Daily – January 30, 2016


January 30, 2016

 

“All the questions that are fundamental to human happiness arise when we ask ourselves this excruciating question: Where am I?  Where am I in relation to God, to myself and to others?  These are the basic questions of human life.”

– Thomas Keating, “The Human Condition”

 

He describes the questions as excruciating. That is where the challenge is for me.

It’s easy to enter tunnel-vision and see the things I want to see, take the turns I want to take and to focus on where I think I’ve done well. That is not, then, an excruciating question, is it?

To ask, “Where am I?” in such a way that it is excruciating is to acknowledge that there could be, is even, a better place for me to be. The question itself isn’t the excruciating bit, it’s instead the embrace of why the question is necessary that is the most excruciating. And the danger in that embrace is to continue to focus on my doing. What must I do to get to that better place? Doing is likely what got me to the place where I am… in this very excruciating moment. I must cease my doing, then.

“Where am I in relation to God?” Yet another poignant moment of jaw-dropping, cliff-hanging honesty. If I am nestled in, snug and safe, what could be so excruciating about that question? If I am comfortable and relaxed, all must be well with my soul. And if all of these are true, something must be missing for we do not see in the gospel, or in the prophets, or in the journeys of Abraham and Moses and Joshua that the Promised Land ever comes, in whatever form, in any sort of comfortable fashion. Each of the many followers that we encounter struggled, wrestled, doubted, ran, begged, denied, or betrayed. So it is, and excruciatingly so, that we must also confront those tendencies in ourselves to answer this question.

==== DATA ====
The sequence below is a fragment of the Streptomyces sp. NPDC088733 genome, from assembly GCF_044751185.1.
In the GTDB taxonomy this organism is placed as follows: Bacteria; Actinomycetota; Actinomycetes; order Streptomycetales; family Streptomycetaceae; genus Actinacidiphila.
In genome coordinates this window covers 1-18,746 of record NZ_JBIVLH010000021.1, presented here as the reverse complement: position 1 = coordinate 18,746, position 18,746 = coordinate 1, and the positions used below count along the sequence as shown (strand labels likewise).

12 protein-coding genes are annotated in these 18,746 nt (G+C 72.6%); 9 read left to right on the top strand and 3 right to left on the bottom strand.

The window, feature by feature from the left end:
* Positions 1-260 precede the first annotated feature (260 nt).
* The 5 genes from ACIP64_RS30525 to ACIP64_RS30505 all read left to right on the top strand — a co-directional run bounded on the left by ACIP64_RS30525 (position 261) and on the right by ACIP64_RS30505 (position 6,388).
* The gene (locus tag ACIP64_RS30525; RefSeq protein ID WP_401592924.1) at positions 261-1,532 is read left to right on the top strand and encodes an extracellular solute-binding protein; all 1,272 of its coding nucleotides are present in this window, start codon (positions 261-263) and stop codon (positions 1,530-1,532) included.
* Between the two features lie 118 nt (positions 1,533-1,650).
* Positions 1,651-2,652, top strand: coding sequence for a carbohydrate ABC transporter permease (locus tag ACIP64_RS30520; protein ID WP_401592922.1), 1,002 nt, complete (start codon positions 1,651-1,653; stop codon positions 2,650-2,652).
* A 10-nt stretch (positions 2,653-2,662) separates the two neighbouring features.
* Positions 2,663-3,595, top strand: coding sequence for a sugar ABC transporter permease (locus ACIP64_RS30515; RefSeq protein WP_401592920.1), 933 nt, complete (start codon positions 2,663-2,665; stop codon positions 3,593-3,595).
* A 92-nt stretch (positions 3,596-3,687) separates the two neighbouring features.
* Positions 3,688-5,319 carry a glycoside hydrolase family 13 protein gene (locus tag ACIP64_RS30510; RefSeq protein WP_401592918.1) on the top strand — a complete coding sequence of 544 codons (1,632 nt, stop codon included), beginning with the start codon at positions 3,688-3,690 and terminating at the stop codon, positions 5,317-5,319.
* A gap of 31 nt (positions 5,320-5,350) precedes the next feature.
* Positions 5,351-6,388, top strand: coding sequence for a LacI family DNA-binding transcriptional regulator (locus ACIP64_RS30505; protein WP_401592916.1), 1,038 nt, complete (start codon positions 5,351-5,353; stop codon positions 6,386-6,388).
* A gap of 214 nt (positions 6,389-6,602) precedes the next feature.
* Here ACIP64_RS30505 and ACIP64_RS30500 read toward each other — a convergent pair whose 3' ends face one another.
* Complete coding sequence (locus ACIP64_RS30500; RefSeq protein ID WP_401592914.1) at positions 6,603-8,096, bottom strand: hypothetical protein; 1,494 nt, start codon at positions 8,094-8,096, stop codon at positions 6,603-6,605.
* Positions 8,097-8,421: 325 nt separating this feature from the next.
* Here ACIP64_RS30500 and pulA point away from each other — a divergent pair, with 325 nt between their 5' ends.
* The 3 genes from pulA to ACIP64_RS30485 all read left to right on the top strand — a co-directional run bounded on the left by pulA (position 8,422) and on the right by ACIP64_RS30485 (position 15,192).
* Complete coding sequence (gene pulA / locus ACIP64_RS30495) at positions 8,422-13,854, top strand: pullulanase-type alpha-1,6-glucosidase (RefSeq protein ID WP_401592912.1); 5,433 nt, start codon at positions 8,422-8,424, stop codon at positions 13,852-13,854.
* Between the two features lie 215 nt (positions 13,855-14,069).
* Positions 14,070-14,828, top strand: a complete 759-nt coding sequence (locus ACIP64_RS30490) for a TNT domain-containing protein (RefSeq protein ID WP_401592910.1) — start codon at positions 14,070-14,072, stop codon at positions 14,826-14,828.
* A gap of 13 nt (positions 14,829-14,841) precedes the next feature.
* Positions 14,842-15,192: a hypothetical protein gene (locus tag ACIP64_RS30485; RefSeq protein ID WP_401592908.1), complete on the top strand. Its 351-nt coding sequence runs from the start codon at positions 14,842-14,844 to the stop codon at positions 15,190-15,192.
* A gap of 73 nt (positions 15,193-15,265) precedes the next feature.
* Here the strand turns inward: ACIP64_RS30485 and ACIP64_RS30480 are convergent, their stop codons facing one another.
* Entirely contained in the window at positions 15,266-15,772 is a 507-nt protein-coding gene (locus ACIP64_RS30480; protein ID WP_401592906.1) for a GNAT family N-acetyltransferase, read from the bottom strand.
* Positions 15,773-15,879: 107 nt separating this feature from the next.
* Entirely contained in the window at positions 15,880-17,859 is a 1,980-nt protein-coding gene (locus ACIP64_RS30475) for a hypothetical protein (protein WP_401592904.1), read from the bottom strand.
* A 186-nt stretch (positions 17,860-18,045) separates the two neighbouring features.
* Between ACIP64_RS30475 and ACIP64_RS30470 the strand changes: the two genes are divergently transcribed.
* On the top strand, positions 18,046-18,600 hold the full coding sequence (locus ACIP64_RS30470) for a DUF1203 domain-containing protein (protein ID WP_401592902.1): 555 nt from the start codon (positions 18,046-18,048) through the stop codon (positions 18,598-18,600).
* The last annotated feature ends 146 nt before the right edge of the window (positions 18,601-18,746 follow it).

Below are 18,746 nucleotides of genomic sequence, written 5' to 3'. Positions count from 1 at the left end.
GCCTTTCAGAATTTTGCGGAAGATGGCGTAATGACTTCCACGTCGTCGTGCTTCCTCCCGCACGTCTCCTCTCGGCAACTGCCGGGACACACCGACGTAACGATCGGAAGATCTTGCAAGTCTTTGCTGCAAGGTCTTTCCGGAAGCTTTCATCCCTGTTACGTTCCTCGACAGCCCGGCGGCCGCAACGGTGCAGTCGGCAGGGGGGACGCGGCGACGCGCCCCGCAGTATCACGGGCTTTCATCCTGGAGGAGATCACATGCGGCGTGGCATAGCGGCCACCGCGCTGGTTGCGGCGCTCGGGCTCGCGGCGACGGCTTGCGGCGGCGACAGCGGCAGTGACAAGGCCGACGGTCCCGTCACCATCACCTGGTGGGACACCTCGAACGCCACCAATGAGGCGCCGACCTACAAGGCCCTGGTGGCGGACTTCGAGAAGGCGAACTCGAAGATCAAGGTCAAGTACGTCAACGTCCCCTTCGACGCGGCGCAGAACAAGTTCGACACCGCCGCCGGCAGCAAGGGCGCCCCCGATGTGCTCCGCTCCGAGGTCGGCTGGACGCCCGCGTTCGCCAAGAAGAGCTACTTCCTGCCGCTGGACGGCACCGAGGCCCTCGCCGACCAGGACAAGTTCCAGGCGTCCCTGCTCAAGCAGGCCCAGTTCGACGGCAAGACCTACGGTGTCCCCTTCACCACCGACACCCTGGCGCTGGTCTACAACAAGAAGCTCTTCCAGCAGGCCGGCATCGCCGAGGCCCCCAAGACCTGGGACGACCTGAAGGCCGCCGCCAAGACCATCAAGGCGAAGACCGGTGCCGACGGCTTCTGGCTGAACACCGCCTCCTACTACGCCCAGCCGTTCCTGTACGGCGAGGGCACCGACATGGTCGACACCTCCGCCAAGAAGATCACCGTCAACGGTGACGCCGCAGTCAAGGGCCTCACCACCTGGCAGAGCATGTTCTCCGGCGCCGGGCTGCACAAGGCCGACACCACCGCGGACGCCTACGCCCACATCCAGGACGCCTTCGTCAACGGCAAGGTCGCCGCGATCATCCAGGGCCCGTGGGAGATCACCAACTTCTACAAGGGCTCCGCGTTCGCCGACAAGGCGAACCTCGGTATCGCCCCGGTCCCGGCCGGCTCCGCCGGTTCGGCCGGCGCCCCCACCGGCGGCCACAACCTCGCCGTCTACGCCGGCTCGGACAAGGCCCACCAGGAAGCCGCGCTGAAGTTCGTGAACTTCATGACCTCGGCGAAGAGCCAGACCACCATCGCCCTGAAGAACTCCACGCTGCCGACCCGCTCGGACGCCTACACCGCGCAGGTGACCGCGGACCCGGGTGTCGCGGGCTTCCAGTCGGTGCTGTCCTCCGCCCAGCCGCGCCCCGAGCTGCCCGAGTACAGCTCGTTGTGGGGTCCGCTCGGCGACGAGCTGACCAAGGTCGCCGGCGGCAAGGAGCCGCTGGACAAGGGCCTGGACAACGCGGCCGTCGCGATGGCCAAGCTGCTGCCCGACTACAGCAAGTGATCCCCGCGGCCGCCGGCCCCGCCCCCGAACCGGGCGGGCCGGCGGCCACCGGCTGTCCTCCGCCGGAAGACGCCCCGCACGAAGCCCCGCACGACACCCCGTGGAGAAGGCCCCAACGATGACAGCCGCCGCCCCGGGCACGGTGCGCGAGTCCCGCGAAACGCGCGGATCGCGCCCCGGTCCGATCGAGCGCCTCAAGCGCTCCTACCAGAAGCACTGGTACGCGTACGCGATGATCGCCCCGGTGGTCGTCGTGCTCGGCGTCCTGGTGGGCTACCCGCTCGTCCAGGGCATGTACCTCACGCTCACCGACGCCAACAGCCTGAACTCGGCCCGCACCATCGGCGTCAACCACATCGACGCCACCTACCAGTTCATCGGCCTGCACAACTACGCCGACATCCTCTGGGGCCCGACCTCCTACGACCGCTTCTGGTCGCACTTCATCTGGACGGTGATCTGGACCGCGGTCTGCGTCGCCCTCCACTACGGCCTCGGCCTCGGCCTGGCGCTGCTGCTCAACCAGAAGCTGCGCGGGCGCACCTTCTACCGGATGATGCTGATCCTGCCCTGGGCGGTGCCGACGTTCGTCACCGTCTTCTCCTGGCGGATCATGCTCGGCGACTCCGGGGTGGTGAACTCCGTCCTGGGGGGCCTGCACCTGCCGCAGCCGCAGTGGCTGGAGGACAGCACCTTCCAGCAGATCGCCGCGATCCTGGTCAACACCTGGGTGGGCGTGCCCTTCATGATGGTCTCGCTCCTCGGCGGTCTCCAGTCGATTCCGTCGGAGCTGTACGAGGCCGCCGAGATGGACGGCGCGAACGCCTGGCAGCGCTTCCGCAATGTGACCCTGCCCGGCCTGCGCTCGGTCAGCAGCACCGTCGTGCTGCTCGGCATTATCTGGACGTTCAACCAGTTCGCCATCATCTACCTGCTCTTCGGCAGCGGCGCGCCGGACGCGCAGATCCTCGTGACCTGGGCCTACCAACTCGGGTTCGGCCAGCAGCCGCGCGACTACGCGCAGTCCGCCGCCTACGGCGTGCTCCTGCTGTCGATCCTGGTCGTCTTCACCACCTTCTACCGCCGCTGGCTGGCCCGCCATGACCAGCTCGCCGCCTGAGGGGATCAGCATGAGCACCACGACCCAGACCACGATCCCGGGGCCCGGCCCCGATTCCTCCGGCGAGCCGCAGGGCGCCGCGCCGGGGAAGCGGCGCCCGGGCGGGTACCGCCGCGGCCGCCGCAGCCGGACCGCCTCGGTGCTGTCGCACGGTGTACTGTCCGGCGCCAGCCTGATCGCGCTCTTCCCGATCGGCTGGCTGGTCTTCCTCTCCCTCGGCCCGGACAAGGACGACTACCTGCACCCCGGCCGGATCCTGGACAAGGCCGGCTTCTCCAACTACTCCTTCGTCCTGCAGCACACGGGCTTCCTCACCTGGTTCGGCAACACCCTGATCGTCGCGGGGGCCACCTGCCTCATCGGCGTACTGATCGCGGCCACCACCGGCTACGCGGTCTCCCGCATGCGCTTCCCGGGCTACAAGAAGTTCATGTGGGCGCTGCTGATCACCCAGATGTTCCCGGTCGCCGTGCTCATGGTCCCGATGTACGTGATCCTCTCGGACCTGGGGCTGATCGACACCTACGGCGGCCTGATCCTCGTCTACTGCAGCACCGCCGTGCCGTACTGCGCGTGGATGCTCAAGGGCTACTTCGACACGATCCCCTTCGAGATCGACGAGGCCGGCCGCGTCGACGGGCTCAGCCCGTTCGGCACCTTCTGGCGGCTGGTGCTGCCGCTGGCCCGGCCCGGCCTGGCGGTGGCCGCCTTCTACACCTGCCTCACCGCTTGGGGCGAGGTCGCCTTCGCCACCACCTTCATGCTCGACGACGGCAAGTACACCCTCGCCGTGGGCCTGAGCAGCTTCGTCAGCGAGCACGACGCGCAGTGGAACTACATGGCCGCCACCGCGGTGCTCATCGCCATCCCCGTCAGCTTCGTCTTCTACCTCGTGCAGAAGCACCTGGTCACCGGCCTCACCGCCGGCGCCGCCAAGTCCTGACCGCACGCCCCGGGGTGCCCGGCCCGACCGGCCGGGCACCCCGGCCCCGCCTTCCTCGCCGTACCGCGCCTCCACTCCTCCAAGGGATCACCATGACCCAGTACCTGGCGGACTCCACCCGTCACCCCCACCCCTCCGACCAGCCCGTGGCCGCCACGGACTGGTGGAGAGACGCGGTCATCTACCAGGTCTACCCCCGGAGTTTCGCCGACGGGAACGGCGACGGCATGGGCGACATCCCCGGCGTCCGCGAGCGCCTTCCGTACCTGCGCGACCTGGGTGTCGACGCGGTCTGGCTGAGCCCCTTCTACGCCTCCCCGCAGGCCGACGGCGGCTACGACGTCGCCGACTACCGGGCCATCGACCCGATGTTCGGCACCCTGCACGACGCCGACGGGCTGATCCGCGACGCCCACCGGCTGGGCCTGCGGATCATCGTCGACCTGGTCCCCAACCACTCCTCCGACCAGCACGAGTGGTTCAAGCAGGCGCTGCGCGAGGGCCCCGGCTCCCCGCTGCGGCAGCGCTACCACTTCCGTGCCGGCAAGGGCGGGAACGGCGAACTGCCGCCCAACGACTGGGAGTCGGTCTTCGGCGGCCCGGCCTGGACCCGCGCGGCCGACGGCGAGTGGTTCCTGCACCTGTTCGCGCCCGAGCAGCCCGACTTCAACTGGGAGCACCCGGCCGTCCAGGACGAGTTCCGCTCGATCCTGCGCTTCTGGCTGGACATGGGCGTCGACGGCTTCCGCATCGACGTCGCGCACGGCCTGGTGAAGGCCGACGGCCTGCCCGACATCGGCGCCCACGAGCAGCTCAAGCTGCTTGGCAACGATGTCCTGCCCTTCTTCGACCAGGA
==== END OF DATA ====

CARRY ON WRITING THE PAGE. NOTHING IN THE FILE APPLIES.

“Where am I in relation to myself?” Perhaps the most excruciating of all, and the most necessary. Not because we find ourselves within the society-of-me, but because the person with whom it has always been hardest, through all of human history, to be honest with is the self. “Where am I in relation to myself, indeed?” The answers to each of the others are irrelevant so long as we avoid answering this one.

“Where am I in relation to others?” I find this one easy to answer quickly, but difficult to answer deeply. As we respond, naming those closest to us and likely proud of our answers, our support and our investment in their lives, we are quickly reminded of those that require, even deserve, more of our efforts. As we can easily name the favors done, kindnesses paid, gifts given and apologies accepted, we are slowly reminded of all that we haven’t repaid, all that we haven’t responded to and all that we haven’t repented for.

These may be the basic questions of human life, but there is nothing basic at all about responding to them.

Where am I, indeed?